CyLab atCarnegieMellonUniversityreleased a study this year entitled “Child Identity Theft; New Evidence Indicates Identity Thieves Are Targeting Children For Unused Social Security Numbers.” This research study shows that 10.2% of children had their social security number stolen versus only 0.2% of adults. Out of all the stolen identities they discuss not a single one was from the SSDI. (

Obviously the dead are not as good a resource as the media makes them out to be. The living, now that is an entirely different matter.

Almost daily there are news stories of people’s identities being sold or stolen through data breaches, lost or stolen computers, and even from our own government employees selling the information.

Obviously the number of identity thefts through the use of the SSDI pales in comparison to just these three stories.

What to do…

We need to contact our representatives in Congress and let them know we are against H.B. 3475. Let them know that they are looking in the wrong direction in regards to identity theft. The SSDI is an efficient tool against identity theft. The National Technical Information Service which releases the SSDI says it best on their website:

 The SSA Death Master File is used by leading government, financial, investigative, credit reporting organization, medical research and other industries to verify death as well as to prevent fraud and comply with the USA Patriot Act. (

 Here is a list of the contact information for each of the sponsoring and cosponsoring representatives.


Washington DC Office
1211 Longworth Building
Washington, D.C. 20515
(202) 225-4201

Texas Office
2929 N. Central Expy, Ste240
Richardson, Texas 75080
(972) 470-0892


Washington DC Office
323 Cannon HOB
Washington, DC 20515
Phone: (202) 225-2611

Bismark Office
220 E Rosser Ave.
328 Federal Building
Bismarck, ND 58501
Phone: (701) 224-0355

Fargo Office
170 43rd Street S
Fargo, ND 58104
Phone: 701-235-9760


Washington DC Office
301 Cannon Building
Washington, DC 20515

Conroe District Office
(Serving Montgomery County)
200 River Pointe, Suite 304
Conroe, Texas 77304
Phone:(936) 441-5700
Fax:(936) 441-5757

Huntsville District Office
(Serving Walker, San Jacinto, Trinity, Polk, and Liberty Counties)
1202 Sam Houston Avenue, Suite 8
Huntsville, Texas 77340
Phone: (936) 439-9532
Fax: (936) 439-9546

Orange District Office
(Serving Orange, Newton, Jasper, Tyler, and Hardin Counties)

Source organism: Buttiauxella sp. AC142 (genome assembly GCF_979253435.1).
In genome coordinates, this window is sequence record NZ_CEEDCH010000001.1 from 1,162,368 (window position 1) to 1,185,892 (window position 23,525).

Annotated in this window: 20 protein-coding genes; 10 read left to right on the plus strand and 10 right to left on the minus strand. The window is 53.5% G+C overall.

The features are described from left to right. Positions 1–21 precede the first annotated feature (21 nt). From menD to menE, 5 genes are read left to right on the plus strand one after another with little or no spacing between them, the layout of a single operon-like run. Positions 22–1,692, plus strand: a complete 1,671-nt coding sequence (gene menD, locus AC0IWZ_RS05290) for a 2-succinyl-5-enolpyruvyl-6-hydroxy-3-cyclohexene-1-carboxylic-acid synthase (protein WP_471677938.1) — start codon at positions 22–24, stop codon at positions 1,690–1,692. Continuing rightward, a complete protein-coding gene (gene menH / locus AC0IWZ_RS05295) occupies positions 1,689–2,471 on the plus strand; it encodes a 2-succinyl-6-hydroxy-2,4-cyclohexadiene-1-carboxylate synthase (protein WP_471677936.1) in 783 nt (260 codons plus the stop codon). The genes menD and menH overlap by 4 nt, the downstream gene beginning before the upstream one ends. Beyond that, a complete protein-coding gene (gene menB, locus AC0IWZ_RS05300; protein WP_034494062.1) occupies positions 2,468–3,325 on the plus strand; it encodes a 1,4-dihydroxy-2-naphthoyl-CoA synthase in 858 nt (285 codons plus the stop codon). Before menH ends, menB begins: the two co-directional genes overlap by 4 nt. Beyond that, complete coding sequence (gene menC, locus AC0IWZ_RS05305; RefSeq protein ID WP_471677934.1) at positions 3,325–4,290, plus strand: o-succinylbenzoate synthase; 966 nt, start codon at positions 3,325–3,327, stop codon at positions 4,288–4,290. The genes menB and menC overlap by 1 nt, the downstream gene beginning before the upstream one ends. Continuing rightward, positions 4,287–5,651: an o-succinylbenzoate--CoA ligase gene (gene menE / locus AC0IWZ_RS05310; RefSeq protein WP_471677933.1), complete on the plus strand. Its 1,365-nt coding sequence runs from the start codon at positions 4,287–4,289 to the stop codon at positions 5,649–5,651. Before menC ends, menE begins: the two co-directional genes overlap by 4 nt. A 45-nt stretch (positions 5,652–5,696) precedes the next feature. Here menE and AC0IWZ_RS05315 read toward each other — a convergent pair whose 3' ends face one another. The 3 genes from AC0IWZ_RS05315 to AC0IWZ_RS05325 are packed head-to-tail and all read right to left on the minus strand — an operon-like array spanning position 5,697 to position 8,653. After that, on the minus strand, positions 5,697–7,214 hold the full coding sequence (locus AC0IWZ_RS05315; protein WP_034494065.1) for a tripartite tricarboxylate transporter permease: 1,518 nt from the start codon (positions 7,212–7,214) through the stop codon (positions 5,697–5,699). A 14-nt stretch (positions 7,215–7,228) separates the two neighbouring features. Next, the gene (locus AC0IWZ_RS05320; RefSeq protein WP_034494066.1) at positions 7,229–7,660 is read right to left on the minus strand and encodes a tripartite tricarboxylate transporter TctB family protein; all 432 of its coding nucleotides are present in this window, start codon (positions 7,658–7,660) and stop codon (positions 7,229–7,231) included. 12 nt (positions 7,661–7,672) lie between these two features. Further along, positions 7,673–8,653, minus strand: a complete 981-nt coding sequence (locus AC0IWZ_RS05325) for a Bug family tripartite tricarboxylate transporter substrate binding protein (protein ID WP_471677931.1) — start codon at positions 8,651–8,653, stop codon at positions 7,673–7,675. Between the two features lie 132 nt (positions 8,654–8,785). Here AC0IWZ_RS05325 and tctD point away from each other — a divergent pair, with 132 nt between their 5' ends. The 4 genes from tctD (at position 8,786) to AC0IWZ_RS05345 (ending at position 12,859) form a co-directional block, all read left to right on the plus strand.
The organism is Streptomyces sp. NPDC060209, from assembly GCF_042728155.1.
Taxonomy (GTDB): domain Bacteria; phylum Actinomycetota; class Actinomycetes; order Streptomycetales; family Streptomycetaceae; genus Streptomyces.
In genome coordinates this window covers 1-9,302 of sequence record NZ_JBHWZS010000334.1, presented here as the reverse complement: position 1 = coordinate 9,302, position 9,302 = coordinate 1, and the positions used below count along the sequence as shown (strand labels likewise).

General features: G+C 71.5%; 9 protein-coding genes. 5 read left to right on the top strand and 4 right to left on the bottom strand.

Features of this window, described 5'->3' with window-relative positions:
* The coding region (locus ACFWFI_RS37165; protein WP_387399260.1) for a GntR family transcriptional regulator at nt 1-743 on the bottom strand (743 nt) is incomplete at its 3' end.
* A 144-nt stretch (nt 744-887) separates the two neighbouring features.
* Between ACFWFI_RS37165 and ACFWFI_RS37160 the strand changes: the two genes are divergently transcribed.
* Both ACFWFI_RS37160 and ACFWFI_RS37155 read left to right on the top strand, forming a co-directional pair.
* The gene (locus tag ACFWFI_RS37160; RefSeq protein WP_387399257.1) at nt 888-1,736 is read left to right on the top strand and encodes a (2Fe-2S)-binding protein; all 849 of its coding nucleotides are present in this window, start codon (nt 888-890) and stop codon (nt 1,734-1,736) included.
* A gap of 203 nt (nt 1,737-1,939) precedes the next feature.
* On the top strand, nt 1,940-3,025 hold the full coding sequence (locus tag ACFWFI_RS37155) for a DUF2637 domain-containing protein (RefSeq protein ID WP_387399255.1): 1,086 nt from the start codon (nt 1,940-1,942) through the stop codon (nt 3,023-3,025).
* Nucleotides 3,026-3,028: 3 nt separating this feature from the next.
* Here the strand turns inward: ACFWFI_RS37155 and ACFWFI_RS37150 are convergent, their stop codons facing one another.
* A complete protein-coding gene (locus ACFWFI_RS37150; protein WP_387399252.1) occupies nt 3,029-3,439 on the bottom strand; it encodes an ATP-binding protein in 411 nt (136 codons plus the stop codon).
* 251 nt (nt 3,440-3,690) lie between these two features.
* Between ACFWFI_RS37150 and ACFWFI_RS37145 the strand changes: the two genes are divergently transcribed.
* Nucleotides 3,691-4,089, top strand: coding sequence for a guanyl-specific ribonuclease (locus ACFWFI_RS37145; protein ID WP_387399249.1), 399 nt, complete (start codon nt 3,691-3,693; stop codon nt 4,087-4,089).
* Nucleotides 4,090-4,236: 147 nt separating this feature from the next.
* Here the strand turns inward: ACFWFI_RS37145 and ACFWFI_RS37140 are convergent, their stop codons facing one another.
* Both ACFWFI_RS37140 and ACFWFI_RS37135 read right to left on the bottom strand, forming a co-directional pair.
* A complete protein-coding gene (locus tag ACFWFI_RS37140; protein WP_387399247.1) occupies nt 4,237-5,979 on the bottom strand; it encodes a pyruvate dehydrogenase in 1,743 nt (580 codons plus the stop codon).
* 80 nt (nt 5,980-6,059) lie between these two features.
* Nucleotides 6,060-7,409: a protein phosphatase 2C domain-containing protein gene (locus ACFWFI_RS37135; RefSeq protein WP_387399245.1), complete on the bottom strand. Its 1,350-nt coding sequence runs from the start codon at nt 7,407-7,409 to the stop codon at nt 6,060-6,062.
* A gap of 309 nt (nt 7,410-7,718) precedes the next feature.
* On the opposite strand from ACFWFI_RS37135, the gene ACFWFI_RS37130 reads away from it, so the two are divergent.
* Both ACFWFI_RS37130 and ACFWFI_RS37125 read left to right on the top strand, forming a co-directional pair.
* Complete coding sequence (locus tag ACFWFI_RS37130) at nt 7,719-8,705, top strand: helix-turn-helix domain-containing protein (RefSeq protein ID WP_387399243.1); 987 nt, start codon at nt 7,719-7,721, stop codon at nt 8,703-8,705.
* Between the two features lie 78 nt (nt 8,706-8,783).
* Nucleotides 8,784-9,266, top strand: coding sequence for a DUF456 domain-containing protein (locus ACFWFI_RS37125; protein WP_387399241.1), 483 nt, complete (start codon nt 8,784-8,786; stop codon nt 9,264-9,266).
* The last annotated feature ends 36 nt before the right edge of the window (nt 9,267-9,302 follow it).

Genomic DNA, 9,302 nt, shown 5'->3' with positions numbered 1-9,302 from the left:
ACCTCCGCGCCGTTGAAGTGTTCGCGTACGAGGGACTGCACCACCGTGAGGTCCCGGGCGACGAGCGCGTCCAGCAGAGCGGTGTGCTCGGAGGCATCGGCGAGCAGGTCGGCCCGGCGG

420 Green Ave
Orange, Texas 77630
Phone: (409) 883-4197
Fax: (409) 883-6550


Washington Office
242 Cannon HOB
Washington, DC 20515
Phone: (202) 225-3076
Fax: (202) 226-0852

Chico Office
2595 Ceanothus Ave #182
Chico, CA 95973
Phone: (530) 893-8363
Fax: (530) 893-8619

Redding Office
280 Hemsted Drive, Suite 105
Redding, CA 96002
Phone: (530) 223-5898
Fax: (530) 223-5897


Washington DC Office
1122 Longworth HOB
Washington, D.C. 20515
Phone: (202) 225-6601
Fax: (202) 225-7986

Pittsburg Office
1001 N. Broadway Street#C
Pittsburg, KS 66762
Phone: (620) 231-LYNN (5966)
Fax: (620) 231-5972

Topeka Office
3550 SW 5th Street
Topeka, KS 66606
Phone: (785) 234-LYNN (5966)
Fax: (785) 234-5967


Washington DC Office
1110 Longworth HOB
Washington, DC 20515
Phone: (202) 225-6605
Fax: (202) 225-007

Texas Office
9901 E. Valley Ranch Pkwy., Ste. 3035
Irving, TX 75063
Phone: (972) 556-0162
Toll Free: (866) 213-3803
Fax: (972) 409-9704


Washington DC Office
328 Cannon HOB
Washington, D.C. 20515
Phone: (202) 225-6201
Fax: (202) 225-9249

Peoria District Office
100 N.E. Monroe, Room 100
Peoria, IL 61602
Phone: (309) 671-7027
Fax: (309) 671-7309

Springfield District Office
235 S. Sixth Street
Springfield, IL 62701
Phone: (217) 670-1653
Fax: (217) 670-1806

Jacksonville District Office
209 West State Street
Jacksonville, IL 62650
Phone: (217) 245-1431
Fax: (217) 243-6852


Washington DC Office
106 Cannon HOB
Washington, D.C. 20515
Phone: (202) 225-5355
Fax: (202) 226-4523

Ohio Office
3000 Corporate Exchange Dr, Ste 310
Columbus, Ohio 43231
Phone: (614) 523-2555
Fax: (614) 818-0887